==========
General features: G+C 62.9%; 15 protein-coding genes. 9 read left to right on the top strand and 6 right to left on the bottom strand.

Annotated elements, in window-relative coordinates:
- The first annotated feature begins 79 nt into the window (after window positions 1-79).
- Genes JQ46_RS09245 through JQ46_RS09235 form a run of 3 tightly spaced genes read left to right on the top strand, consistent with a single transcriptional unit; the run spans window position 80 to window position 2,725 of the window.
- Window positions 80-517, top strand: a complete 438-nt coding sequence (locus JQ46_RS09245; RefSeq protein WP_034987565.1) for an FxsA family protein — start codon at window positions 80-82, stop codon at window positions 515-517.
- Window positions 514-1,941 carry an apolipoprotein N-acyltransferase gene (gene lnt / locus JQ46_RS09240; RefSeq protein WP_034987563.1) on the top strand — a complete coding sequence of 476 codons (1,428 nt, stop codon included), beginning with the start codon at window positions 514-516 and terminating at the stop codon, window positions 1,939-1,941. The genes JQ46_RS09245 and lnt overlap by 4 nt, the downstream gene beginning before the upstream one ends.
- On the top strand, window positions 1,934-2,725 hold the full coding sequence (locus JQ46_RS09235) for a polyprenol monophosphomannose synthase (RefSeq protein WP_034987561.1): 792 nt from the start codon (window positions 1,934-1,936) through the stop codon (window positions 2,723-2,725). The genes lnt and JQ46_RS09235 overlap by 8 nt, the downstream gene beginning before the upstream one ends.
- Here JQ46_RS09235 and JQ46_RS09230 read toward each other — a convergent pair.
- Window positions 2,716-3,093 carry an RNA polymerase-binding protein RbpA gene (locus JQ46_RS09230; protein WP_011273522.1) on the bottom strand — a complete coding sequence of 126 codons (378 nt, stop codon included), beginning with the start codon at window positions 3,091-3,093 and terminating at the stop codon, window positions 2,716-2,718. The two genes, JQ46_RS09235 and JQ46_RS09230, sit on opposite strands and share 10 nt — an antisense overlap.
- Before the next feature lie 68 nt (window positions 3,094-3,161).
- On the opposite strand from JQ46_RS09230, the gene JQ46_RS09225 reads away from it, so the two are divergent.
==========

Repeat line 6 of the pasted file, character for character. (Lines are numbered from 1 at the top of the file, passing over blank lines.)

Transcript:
- Window positions 514-1,941 carry an apolipoprotein N-acyltransferase gene (gene lnt / locus JQ46_RS09240; RefSeq protein WP_034987563.1) on the top strand — a complete coding sequence of 476 codons (1,428 nt, stop codon included), beginning with the start codon at window positions 514-516 and terminating at the stop codon, window positions 1,939-1,941. The genes JQ46_RS09245 and lnt overlap by 4 nt, the downstream gene beginning before the upstream one ends.